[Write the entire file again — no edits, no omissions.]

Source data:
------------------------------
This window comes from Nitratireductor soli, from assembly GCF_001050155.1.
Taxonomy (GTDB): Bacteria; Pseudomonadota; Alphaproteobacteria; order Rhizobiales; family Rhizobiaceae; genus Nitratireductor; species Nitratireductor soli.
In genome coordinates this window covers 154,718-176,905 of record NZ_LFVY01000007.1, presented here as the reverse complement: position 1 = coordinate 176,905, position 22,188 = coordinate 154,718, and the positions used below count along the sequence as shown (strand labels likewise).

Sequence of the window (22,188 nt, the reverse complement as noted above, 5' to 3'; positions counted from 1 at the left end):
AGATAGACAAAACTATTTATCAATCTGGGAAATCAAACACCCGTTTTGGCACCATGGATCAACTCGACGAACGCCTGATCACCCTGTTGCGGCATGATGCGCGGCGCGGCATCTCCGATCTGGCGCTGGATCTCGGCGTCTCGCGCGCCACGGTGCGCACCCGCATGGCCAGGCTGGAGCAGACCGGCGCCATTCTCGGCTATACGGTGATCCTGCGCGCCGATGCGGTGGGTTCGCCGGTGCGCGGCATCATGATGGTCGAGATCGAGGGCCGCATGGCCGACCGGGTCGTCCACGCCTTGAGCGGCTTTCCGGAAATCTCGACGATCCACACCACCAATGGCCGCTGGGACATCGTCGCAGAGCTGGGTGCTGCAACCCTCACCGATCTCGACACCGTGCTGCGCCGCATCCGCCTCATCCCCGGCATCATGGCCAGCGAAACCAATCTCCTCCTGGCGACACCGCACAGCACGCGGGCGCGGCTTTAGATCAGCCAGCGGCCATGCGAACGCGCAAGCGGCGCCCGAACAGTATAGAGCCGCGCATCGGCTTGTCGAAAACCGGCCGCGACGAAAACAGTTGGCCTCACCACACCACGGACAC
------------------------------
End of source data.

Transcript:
This window comes from Nitratireductor soli, from assembly GCF_001050155.1.
Taxonomy (GTDB): Bacteria; Pseudomonadota; Alphaproteobacteria; order Rhizobiales; family Rhizobiaceae; genus Nitratireductor; species Nitratireductor soli.
In genome coordinates this window covers 154,718-176,905 of record NZ_LFVY01000007.1, presented here as the reverse complement: position 1 = coordinate 176,905, position 22,188 = coordinate 154,718, and the positions used below count along the sequence as shown (strand labels likewise).

Sequence of the window (22,188 nt, the reverse complement as noted above, 5' to 3'; positions counted from 1 at the left end):
AGATAGACAAAACTATTTATCAATCTGGGAAATCAAACACCCGTTTTGGCACCATGGATCAACTCGACGAACGCCTGATCACCCTGTTGCGGCATGATGCGCGGCGCGGCATCTCCGATCTGGCGCTGGATCTCGGCGTCTCGCGCGCCACGGTGCGCACCCGCATGGCCAGGCTGGAGCAGACCGGCGCCATTCTCGGCTATACGGTGATCCTGCGCGCCGATGCGGTGGGTTCGCCGGTGCGCGGCATCATGATGGTCGAGATCGAGGGCCGCATGGCCGACCGGGTCGTCCACGCCTTGAGCGGCTTTCCGGAAATCTCGACGATCCACACCACCAATGGCCGCTGGGACATCGTCGCAGAGCTGGGTGCTGCAACCCTCACCGATCTCGACACCGTGCTGCGCCGCATCCGCCTCATCCCCGGCATCATGGCCAGCGAAACCAATCTCCTCCTGGCGACACCGCACAGCACGCGGGCGCGGCTTTAGATCAGCCAGCGGCCATGCGAACGCGCAAGCGGCGCCCGAACAGTATAGAGCCGCGCATCGGCTTGTCGAAAACCGGCCGCGACGAAAACAGTTGGCCTCACCACACCACGGACAC